National Association for the Advancement of Colored People
The National Association for the Advancement of Colored People (NAACP) is a civil rights organization in the United States, formed in 1909. Its 21st century mission is to "ensure the political, educational, social, and economic equality of rights of all persons and to eliminate race-based discrimination".
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- The National Association for the Advancement of Colored People, hereinafter referred to as the “NAACP” or the “Association,” was founded on the beliefs embodied in the Constitution of the United States of America. We support democracy, dignity and freedom. Members of the NAACP, in keeping with the charge of our founders, stand against all forms of injustice. The United States of America, built by us all, belongs to all of us. The repayment for our labor is equity and justice for all. The NAACP will continue to fight for justice until all, without regard to race, gender, creed or religion enjoy equal status.
- First sentence of Preamble to the NAACP Constitution
- The power of the 110-year history of the National Association for the Advancement of Colored People, as the largest most recognized effective grassroots civil rights organization, is that we work in partnership with individuals and other organizations that embrace and support the mission of the NAACP.
- First sentence of Memorandum of Understanding
- To ensure the political, educational, social, and economic equality of all citizens
- To achieve equality of rights and eliminate race prejudice among the citizens of the United States
- To remove all barriers of racial discrimination through democratic processes
- To seek enactment and enforcement of federal, state, and local laws securing civil rights
- To inform the public of the adverse effects of racial discrimination and to seek its elimination
- To educate persons as to their constitutional rights and to take all lawful action to secure the exercise thereof, and to take any other lawful action in furtherance of these objectives, consistent with the NAACP’s Articles of Incorporation and this Constitution.
- From NAACP Constitution
Quotes about the NAACP edit
- For more than a century the NAACP has been essential to struggles for racial justice and civil rights. Founded in 1909, the National Association for the Advancement of Colored People grew quickly, setting agendas and developing tactics that propelled the civil rights movement through the 20th century... From an early date, the NAACP was a grass roots organization with a mass membership based in hundreds of communities across the nation. NAACP local branches have always been key to the organization's endurance and effectiveness.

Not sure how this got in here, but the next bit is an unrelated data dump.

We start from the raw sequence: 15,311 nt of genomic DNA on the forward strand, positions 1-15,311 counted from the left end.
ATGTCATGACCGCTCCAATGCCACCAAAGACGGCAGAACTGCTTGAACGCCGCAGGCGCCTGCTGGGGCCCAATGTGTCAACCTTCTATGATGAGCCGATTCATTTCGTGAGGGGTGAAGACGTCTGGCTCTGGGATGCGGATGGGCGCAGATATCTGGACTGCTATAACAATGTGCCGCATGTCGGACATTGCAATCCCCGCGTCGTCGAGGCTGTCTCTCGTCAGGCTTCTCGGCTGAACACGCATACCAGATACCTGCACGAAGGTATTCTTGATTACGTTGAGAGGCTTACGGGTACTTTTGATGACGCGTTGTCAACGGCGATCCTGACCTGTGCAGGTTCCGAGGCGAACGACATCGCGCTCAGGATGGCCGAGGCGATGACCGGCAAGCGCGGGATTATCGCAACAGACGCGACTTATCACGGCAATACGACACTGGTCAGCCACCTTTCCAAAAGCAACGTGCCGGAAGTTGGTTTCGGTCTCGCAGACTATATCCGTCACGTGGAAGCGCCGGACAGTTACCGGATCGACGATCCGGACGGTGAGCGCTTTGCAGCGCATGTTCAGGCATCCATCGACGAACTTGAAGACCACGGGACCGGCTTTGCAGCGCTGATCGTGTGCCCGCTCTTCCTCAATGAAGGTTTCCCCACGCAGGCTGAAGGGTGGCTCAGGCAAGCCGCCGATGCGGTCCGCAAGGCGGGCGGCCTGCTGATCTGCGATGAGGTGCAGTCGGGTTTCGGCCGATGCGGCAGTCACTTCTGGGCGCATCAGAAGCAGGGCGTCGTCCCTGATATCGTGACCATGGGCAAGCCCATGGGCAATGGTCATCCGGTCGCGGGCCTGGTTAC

- NAACP History and Geography 1909-1980, The University of Washington, (2015)
- Winning is what the NAACP was built on – winning battles for racism, freedom, justice and equality. The NAACP was formed in 1908 after a deadly race riot that featured anti-black violence and lynching erupted in Springfield, Illinois. According to the storied organization’s website, a group of white liberals that included descendants of famous abolitionists Mary White Ovington and Oswald Garrison Villard; William English Walling, and Dr. Henry Moscowitz, all issued a call for a meeting to discuss racial justice. About 60 people, seven of whom were African American, including W. E. B. Du Bois, Ida B. Wells-Barnett, and Mary Church Terrell, answered the call, which was released on the centennial of the birth of President Abraham Lincoln.
- The Storied History of the NAACP, The Charleston Chronicle (23 July 2019)
- The NAACP is a network of more than 2,200 branches covering all 50 states, the District of Columbia, Japan and Germany. They are divided into seven regions and are managed and governed by a National Board of Directors. The NAACP is headquartered in Baltimore, Maryland. Currently the total membership exceeds 500,000.
- In the sociology of the left, including the NAACP, there cannot be a wound the black community inflicts on itself that is not ultimately the responsibility of malicious whites.
- David Horowitz, (August 16, 1999). "Guns don't kill black people, other blacks do". Salon.com. Retrieved on 2013-06-21.
- Institutions such as the NAACP generally consider the courtroom and the halls of government the most important battlegrounds in the fight for equality, while student movements seek to empower communities with nonviolent direct action.